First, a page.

The stress-strain behavior of frozen Manchester fine sand has been measured in a high-pressure low-temperature triaxial compression testing system developed for this purpose. This system incorporates DC servomotor technology, lubricated end platens, and on-speciment axial strain devices. A parametric study has investigated the effects of changes in strain rate, confining pressure, sand density, and temperature on behavior for very small strains (0.001%) to very large (>20%) axial strains. This paper presents constitutive behavior for strain levels up to 1%. On-specimen axial strain measurements enabled the identification of a distinct upper yield stress (knee on the stress-strain curve) and a study of the behavior in this region with a degree of precision not previously reported in the literature. The Young's modulus is independent of strain rate and temperature, increases slightly with sand density in a manner consistent with Counto's model for composite materials, and decreases slightly with confining pressure. In contrast, the upper yield stress is independent of sand density, slightly dependent on confining pressure (considered a second order effect), but is strongly dependent on strain rate and temperature in a fashion similar to that for polycrystalline ice. (A)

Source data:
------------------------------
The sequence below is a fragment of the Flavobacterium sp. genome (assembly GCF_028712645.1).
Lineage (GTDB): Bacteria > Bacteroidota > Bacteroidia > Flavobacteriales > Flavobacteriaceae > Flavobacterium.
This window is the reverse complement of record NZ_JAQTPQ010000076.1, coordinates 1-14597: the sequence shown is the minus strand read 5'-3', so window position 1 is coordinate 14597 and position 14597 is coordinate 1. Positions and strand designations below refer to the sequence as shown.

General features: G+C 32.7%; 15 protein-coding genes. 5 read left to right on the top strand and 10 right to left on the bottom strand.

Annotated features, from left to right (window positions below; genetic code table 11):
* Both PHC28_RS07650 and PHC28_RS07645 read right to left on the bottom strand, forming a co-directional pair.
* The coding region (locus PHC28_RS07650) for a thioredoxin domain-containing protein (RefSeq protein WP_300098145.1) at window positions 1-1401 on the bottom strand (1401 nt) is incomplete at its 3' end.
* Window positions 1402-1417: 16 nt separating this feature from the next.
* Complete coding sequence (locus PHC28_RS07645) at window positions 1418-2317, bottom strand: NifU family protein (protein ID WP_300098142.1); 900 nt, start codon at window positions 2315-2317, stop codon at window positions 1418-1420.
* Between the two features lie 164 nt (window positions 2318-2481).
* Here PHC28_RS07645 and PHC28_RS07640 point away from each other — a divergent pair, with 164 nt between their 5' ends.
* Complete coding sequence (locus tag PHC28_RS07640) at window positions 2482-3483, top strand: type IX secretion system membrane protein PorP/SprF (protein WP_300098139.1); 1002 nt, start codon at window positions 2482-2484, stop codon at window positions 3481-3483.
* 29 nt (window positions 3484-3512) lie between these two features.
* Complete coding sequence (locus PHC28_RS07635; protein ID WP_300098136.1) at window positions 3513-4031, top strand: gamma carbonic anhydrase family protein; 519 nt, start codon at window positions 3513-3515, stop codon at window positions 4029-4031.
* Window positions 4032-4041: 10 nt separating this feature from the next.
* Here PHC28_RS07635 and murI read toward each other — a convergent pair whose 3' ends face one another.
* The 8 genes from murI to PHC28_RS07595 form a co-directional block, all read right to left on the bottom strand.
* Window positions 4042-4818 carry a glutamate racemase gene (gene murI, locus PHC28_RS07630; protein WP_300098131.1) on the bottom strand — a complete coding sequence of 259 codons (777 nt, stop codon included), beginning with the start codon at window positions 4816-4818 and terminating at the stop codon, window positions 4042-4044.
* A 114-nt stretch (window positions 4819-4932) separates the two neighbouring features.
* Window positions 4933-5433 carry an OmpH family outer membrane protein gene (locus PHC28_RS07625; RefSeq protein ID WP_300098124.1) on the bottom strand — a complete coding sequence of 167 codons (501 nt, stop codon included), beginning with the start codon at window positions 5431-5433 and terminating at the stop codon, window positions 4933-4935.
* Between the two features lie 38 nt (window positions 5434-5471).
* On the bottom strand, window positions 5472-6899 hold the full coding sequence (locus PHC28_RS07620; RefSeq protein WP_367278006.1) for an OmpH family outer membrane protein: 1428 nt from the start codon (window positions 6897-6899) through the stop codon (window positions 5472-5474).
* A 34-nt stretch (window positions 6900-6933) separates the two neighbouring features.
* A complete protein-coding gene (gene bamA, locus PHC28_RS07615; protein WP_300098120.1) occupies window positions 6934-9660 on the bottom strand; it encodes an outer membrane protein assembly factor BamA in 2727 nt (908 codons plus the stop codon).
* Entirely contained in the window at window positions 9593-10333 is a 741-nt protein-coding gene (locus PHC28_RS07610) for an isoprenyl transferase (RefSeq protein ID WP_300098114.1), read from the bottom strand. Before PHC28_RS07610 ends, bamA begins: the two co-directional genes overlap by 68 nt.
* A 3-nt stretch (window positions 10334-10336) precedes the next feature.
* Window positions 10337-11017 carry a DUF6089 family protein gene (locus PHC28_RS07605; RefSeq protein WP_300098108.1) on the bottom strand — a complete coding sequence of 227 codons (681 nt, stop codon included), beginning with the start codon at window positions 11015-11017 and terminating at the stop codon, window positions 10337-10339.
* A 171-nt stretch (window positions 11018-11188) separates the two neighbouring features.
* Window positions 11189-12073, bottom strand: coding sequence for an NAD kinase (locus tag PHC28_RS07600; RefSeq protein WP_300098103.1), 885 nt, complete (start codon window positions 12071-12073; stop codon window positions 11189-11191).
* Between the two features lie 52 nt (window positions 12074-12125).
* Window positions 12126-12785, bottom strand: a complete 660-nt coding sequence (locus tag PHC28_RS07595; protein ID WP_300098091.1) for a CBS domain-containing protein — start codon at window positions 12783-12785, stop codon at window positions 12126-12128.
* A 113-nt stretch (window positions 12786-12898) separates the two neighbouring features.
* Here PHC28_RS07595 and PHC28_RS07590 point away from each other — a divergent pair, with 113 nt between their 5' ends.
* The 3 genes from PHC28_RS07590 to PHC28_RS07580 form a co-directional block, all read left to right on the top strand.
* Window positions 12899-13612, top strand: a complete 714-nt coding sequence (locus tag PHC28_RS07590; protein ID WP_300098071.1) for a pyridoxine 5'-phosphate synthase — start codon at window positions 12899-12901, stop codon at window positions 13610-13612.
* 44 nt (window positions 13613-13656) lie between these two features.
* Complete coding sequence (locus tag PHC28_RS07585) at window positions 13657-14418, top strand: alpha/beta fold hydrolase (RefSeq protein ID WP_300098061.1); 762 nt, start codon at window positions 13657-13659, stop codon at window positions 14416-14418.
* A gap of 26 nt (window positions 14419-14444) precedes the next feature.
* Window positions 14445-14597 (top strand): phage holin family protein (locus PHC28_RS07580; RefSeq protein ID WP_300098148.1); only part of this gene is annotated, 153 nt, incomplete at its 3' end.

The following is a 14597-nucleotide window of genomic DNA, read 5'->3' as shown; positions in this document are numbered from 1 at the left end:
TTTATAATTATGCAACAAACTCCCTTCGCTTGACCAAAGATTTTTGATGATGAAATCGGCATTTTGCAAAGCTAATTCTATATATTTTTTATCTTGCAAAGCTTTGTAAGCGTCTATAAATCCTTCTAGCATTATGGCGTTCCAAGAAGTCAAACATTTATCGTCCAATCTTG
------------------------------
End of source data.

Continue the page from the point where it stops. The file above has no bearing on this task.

• Corporate Authors:

    National Research Council of Canada

    1200 Montreal Road
    Ottawa, Ontario  Canada  K1A 0R6
  • Authors:
    • Andersen, G R
    • Swan, C W
    • Ladd, C C
  • Publication Date: 1995-6


  • English

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Filing Info

  • Accession Number: 00726363
  • Record Type: Publication
  • Source Agency: Transportation Association of Canada (TAC)
  • Files: ITRD
  • Created Date: Oct 28 1996 12:00AM